Do Sports And Politics Belong Together?

Joe GSenior Writer IOctober 17, 2008

Bob Warja's article on Barack Obama's TV time potentially pushing back the start of Game Six of the World Series inspired this article.

Ah, sports and politics, two American pastimes with no lack of enthusiastic participants. Bob Warja's article on Obama and the World Series got me thinking though, do the two belong together?

A couple of weeks ago, on October 2nd, Democratic presidential hopeful Barack Obama paid a visit to Michigan State University. Being a large Big Ten school, MSU has a population that is enthusiastic about their sports and their politics. An astounding 20,000 people squeezed through the gates of a field meant to hold far less than that, and many thousands more were waiting outside of the fence hoping for a glimpse of the Senator.

When the time finally came to introduce him, Senator Debbie Stabenow (D-MI) knew exactly how to get the crowd excited. She presented Obama with an MSU basketball jersey as he was greeted with raucous cheers of "Go Green, Go White!" He then began his speech by singing the praises of MSU basketball coach Tom Izzo and legendary Spartan Magic Johnson.

There is no quicker way to our hearts, trust me.

What's more, several notable current and former Spartan athletes were at the rally. Jehuu Caulcrick made an appearance, as did Heisman hopeful Javon Ringer, quarterback Brian Hoyer, safety Otis Wiley and defensive lineman Justin Kershaw.

The link between sports and politics runs much deeper than a few football players attending a rally though. It's an American tradition to have championship teams pay a visit to the White House and give a jersey to the current president.

We also have athletes heading out on the campaign trail and stumping for their favorite candidate, the best example being Curt Schilling, one of John McCain's biggest fans. This begs the question, had Schilling won a title with Bill Clinton in the White House, would he have visited D.C. with the rest of his teammates?

It's also becoming more and more common for politicians to show up at sporting events. We all remember George. W Bush throwing out the first pitch at the 2001 World Series in a very emotional moment. Sarah Palin recently experienced a slightly less emotional moment when she dropped the puck at a Rangers/Flyers game.

We could take the link even further if we wanted to. Former Secretary of State Henry Kissinger used his political clout to convince the Brazilian government to allow Pele to come play in the NASL for the New York Cosmos. Or Muhammad Ali's objection to the Vietnam War.

Can you picture our political landscape without former athletes? Plenty of former athletes have translated their fame into successful political campaigns. Former New Jersey Senator Bill Bradley has his number hanging in Madison Square Garden and is a basketball Hall of Famer. Jack Kemp, Bob Dole's running mate in 1996, spent 13 years as a professional quarterback. Jesse "The Body" Ventura enjoyed a term as the governor of Minnesota and has a spot in the WWE Hall of Fame. Former President Gerald Ford won two national titles in football at the University of Michigan.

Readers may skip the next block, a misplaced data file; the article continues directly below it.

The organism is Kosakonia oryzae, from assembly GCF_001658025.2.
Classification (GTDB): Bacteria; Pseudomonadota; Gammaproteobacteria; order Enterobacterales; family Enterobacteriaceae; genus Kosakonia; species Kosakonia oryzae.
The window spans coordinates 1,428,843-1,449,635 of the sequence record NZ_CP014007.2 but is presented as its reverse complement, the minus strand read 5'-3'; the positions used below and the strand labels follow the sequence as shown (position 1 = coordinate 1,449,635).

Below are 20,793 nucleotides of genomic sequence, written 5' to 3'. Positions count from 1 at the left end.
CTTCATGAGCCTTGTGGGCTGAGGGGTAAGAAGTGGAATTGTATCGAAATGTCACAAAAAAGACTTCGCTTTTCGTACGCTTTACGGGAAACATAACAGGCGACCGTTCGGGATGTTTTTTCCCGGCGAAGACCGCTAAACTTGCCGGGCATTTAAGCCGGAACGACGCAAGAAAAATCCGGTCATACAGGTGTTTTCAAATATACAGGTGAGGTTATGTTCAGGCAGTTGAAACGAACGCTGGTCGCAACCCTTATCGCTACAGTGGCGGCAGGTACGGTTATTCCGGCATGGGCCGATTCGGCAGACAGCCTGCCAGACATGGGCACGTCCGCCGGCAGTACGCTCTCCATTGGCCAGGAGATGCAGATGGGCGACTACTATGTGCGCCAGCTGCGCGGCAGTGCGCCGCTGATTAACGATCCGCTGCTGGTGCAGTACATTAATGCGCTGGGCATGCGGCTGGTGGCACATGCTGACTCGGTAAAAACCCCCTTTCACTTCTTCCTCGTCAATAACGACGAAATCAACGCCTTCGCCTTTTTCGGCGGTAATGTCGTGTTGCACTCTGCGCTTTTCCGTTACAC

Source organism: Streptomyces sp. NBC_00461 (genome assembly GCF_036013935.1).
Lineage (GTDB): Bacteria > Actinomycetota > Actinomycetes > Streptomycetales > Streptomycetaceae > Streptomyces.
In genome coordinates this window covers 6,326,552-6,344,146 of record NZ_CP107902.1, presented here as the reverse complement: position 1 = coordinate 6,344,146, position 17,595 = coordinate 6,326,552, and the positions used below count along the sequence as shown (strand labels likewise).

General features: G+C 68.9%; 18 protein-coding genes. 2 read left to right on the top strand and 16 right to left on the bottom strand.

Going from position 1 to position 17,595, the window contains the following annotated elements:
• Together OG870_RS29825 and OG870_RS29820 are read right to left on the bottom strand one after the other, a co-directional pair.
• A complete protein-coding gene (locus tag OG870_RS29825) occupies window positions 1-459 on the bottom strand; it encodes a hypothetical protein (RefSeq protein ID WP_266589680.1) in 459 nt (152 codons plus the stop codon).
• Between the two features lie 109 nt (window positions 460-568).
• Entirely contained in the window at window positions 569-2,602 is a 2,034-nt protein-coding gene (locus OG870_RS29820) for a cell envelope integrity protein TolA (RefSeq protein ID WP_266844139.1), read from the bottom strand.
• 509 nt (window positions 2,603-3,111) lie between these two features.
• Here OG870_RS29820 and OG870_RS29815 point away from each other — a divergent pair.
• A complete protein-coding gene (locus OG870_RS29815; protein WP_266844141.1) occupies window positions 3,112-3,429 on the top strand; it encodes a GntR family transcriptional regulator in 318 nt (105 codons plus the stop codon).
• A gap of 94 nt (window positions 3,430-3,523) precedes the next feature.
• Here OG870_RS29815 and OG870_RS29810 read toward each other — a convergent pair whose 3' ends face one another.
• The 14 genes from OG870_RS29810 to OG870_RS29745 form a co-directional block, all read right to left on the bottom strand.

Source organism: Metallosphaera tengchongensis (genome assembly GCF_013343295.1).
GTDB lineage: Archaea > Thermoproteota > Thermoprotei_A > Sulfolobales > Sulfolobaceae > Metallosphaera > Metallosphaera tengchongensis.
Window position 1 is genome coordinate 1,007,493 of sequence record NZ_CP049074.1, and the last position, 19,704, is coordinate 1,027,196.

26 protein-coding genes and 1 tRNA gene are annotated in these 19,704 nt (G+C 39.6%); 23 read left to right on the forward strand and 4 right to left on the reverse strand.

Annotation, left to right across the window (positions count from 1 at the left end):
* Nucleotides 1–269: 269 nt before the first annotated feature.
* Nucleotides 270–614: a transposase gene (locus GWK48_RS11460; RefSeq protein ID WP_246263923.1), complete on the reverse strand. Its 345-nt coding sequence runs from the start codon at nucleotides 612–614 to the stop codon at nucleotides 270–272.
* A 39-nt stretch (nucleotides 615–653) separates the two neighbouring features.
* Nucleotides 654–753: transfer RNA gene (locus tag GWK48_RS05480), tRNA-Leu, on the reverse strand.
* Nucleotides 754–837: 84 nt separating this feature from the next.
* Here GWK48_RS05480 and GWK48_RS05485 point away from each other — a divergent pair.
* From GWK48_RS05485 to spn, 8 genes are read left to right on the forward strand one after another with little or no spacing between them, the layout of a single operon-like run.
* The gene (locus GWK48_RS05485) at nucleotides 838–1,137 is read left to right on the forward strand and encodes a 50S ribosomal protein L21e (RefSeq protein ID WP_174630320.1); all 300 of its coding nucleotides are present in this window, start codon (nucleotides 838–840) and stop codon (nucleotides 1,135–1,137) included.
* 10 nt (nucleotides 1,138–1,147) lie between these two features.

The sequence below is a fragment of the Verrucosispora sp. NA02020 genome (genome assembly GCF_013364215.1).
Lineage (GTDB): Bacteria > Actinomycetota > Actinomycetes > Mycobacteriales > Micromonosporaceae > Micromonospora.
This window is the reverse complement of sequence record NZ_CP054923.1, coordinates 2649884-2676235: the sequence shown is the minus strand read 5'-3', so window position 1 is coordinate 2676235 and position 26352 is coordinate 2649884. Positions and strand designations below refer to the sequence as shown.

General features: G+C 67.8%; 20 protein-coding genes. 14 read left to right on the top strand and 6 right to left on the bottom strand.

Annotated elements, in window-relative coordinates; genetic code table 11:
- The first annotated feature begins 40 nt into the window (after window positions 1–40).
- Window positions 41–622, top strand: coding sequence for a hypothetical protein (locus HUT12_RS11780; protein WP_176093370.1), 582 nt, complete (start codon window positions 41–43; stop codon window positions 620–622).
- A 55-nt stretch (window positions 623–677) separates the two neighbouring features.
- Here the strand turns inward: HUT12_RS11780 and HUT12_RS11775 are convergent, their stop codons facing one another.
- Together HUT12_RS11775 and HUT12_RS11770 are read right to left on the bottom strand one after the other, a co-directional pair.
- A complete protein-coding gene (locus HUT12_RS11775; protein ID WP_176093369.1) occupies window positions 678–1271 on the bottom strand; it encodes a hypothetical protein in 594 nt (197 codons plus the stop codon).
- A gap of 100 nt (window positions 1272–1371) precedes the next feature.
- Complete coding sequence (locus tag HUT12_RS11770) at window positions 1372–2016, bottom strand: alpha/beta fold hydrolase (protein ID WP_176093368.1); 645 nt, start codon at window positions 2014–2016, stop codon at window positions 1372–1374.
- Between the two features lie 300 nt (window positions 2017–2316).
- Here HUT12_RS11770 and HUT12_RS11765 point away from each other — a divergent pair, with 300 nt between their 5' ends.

One doesn't have to be a professional athlete to make it big in politics, either. Sports are an integral part of the social fabric of America and it's difficult to imagine electing a president who hasn't participated in sports at some point in their lives. Being a former athlete helps a politician cultivate the classic "Americana" persona.

Barack Obama never played sports at the highest levels, but his daily game of basketball is well-documented. He also showed some flashy moves in high school and on the campaign trail that are reminiscent of his idol, Magic Johnson. Just take a look at that deadly crossover and try to tell me that the man doesn't have game.

Now Obama has bought airtime that conflicted with the original start of Game Six of the World Series, and it's being met with mixed emotions. Some see this as a brilliant move by Obama hoping to reach out to an audience that he hasn't necessarily connected with yet. Others see it as tainting the sacred world of sports with an extended political commercial.

I say politics has a place in the sporting arena, and vice versa. As connected as the two fields are, there are still more directions to take this partnership. Plenty of high-profile athletes decide not to talk about politics and thus miss a valuable opportunity to inspire the politically apathetic to get out and vote. I previously mentioned Curt Schilling's support of John McCain so I also need to mention Baron Davis' support of Barack Obama.

But Davis is one of the highest-profile athletes to make an endorsement. Did Michael Jordan ever take a political stand? LeBron James? Joe Montana? Those are all bigger names than Davis and have missed countless opportunities to galvanize the voting public. Would you register to vote if Michael Jordan had been part of a non-partisan voter registration ad campaign? If it would help you be like Mike, you know you would.

Unfortunately His Airness has decided that political involvement could jeopardize his endorsement deals and has stayed on the political sidelines. He was the ultimate competitor on the basketball court but seems content to stay on the bench on matters like this.

Sports and politics do have a place together. We passionately idolize our sporting heroes, and passionately argue in favor of the politicians we support. Sports are important to this country as are politics. In sports, politicians have found a great platform to spread their message.

I've had my say, now you have yours. Do you think sports and politics can work together, or do you like to keep them separate?